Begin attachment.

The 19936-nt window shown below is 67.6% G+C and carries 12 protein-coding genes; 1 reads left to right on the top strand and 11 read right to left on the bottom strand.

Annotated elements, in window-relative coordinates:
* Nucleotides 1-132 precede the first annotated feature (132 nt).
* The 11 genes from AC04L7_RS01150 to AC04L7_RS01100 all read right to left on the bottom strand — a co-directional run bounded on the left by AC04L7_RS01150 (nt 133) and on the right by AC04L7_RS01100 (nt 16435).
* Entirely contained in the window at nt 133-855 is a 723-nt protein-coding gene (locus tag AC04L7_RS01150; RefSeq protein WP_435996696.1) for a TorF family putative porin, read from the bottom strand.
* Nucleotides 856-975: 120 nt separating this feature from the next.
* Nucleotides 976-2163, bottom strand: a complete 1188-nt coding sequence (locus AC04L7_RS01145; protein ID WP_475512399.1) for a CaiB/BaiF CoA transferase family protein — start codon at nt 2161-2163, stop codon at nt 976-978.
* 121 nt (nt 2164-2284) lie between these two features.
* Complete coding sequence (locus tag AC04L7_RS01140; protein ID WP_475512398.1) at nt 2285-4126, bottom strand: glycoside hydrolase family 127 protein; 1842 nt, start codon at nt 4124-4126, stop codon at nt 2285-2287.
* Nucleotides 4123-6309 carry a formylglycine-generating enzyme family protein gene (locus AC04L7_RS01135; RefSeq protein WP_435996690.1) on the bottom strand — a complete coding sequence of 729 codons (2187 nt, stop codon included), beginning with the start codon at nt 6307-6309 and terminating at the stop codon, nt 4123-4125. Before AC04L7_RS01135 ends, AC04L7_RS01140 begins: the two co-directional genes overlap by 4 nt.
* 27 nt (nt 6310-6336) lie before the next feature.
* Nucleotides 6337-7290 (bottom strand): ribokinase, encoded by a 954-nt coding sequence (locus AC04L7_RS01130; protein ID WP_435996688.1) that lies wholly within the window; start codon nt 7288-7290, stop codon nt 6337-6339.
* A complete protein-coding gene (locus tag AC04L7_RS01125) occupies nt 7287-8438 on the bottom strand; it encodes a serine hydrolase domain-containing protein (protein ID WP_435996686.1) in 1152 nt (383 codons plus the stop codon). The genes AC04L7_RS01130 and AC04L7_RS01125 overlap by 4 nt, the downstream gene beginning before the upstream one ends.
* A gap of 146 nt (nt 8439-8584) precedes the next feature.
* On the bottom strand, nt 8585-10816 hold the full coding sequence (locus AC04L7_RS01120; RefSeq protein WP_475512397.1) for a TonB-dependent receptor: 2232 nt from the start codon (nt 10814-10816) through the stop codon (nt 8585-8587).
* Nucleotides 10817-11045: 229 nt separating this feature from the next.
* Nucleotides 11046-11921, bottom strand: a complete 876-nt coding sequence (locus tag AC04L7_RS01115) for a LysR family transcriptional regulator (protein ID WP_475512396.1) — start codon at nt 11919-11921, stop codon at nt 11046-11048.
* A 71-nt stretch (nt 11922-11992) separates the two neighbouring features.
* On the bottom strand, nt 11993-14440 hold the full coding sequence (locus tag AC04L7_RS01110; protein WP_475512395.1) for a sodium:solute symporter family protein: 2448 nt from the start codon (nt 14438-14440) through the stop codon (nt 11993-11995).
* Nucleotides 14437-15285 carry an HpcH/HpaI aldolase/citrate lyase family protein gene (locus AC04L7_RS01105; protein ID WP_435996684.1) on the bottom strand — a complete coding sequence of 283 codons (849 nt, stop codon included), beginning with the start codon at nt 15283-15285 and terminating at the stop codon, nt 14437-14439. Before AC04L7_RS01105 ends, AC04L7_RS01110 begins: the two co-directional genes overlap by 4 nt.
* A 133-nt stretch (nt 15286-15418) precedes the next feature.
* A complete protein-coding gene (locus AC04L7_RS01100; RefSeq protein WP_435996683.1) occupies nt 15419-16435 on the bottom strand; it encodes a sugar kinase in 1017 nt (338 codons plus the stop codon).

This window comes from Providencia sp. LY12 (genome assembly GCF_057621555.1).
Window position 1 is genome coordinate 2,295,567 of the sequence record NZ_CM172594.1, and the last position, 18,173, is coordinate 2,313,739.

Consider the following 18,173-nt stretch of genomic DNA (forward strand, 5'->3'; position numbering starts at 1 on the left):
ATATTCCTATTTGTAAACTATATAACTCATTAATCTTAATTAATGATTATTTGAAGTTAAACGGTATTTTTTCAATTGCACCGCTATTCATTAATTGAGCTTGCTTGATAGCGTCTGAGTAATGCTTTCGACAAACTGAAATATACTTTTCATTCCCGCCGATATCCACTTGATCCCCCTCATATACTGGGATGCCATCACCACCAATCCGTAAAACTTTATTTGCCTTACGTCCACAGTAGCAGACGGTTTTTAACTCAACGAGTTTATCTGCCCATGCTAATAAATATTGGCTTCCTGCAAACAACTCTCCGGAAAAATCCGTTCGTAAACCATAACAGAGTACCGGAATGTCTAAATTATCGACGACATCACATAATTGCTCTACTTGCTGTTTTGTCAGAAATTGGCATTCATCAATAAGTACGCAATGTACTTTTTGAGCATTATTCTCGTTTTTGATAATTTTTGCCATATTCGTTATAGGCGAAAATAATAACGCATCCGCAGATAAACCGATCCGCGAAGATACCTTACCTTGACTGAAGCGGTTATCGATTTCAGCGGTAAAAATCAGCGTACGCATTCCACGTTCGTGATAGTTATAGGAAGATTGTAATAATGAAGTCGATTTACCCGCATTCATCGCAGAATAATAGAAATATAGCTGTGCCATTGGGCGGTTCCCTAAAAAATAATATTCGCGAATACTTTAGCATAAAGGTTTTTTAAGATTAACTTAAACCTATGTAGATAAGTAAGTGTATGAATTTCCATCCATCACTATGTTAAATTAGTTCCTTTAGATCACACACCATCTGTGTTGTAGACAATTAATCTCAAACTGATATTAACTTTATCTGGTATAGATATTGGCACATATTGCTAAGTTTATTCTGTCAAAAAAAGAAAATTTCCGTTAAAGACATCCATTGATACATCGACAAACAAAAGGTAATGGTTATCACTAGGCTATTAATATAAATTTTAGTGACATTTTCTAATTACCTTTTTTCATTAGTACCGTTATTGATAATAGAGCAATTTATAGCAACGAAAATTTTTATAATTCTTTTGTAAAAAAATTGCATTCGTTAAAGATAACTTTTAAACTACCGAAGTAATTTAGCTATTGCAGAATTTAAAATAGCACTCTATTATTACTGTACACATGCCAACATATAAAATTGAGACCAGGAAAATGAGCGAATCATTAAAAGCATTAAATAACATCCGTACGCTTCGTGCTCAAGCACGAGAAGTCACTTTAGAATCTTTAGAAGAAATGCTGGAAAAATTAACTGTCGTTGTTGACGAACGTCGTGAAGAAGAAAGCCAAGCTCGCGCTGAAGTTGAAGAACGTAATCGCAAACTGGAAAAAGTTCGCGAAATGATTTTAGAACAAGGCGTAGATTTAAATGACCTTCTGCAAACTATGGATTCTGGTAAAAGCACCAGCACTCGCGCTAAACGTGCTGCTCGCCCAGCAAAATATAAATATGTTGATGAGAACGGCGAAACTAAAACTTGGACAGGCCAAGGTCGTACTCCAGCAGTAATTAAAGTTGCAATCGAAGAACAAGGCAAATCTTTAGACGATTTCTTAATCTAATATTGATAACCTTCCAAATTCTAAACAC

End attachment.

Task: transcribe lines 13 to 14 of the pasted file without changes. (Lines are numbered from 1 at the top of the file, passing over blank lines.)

* A complete protein-coding gene (locus tag AC04L7_RS01125) occupies nt 7287-8438 on the bottom strand; it encodes a serine hydrolase domain-containing protein (protein ID WP_435996686.1) in 1152 nt (383 codons plus the stop codon). The genes AC04L7_RS01130 and AC04L7_RS01125 overlap by 4 nt, the downstream gene beginning before the upstream one ends.
* A gap of 146 nt (nt 8439-8584) precedes the next feature.